Putting Away Christmas

Putting Away Christmas

It sometimes feels like the end, but it's not.
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It's probably the worst time of the year for those of us who love Christmastime. At least in the days immediately following December 25th, it's still socially acceptable to listen to your favorite Christmas carols, keep your Christmas lights plugged in, and enjoy your tree and decorations.

But, sometime after New Years, the day inevitably comes when the celebration of the Christmas season must give way to the next one. Whether you throw your tree out promptly on January 1st, wait for the official changing of the Christian liturgical season at Epiphany (January 6th), or just take everything down when you have time, there's a definite sadness that accompanies the un-decorating process.

First, there's the sheer amount of work involved in taking everything down and packing it away for next year. It takes time and effort to locate every tiny ornament hidden in the boughs of your Christmas tree, tenderly wrap each fragile figurine in a Nativity set, and untangle the many strands of lights that illuminated your yard all December. We spend hours putting everything away, not to mention vacuuming tree needles and glitter off of the rug.

Once everything is safely stored in the basement or garage, of course, it's guaranteed that we'll find one last decoration that we completely forgot about, meaning that we have to somehow make space for it in one of the already-overstuffed boxes of ornaments and tinsel and lights. It can all be pretty overwhelming.

Christmas teardown is also a reminder of just how much stuff we accumulate, and just how little of it we really need or care about. Now is probably a good time to get rid of some of it so that we'll have less to store, put up, and take down next year, but often in our mourning for the ending of the Christmas season, we find it difficult to part with almost anything. We make mental pacts with ourselves not to buy any more decorations next year, but then immediately break our resolutions when we see the cute little nutcracker ornaments on a great sale a week after Christmas, or when all the new decor begins to appear in stores the following October.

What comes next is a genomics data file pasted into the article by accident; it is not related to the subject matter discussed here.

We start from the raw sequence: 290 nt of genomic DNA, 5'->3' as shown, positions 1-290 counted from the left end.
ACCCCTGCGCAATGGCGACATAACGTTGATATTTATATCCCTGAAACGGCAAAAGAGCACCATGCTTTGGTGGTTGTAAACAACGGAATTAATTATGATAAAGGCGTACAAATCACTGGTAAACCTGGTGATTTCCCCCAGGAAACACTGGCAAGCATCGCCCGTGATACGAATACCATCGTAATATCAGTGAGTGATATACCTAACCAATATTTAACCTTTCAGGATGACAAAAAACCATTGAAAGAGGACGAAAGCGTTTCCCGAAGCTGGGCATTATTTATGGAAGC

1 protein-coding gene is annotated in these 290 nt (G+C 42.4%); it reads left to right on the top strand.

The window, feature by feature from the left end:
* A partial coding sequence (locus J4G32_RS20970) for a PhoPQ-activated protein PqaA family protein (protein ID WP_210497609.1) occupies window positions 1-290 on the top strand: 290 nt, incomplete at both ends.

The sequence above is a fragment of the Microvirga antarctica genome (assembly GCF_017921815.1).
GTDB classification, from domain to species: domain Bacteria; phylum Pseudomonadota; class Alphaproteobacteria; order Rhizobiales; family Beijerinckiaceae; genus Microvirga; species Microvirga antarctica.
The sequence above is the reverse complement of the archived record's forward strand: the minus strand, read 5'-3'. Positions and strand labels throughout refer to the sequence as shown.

And of course, there's the essential fact that putting away Christmas decorations means the ending of one of the most beautiful, festive, and happy times of the entire year. The decorations in the stores and around town gradually disappear, the number of family gatherings and parties on our calendars begins to dwindle, school and work resume as vacations end. Everyone and everything just seems a bit less jolly as the bleak wintry weather of January sets in.

But even in the face of a long winter devoid of Christmas cheer, there's still hope. There's hope for exciting holidays ahead, like sweet, romantic Valentine's Day or joyous Easter Sunday. There's hope for changes in weather, like potential snowfall and the eventual coming of spring, when the earth will finally come back to life in flowers and birds and trees and EVERYTHING. And for those who celebrate the coming of Christ at Christmas, there's the promise that Immanuel, the presence of God With Us, doesn't go away even when we've put away our manger scenes and stopped listening to O Holy Night.

Before we know it, Christmas will be just around the corner once again, and we'll get to enjoy our favorite holiday traditions and celebrations sooner than we think. Even though lovers of Christmas will never not struggle when Christmastime comes to an end, we can take comfort in the fact that the cycle of the seasons continues, bringing so many other things to enjoy until Christmas comes again.

Cover Image Credit: Olivia Corso

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PSA: Keep Your Body-Negative Opinions Away From Little Girls This Summer

But our own baggage shouldn't be shoved on to those we surround ourselves with.

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It's officially swimsuit season, y'all.

The temperature is rising, the sun is bright and shining, and a trip to the beach couldn't look more appealing than it does right now. This is the time of year that many of us have been rather impatiently waiting for. It's also the time of year that a lot of us feel our most self-conscious.

I could take the time to remind you that every body is a bikini body. I could type out how everyone is stunning in their own unique way and that no one should feel the need to conform to a certain standard of beauty to feel beautiful, male or female. I could sit here and tell you that the measurement of your waistline is not a reflection of your worth. I completely believe every single one of these things.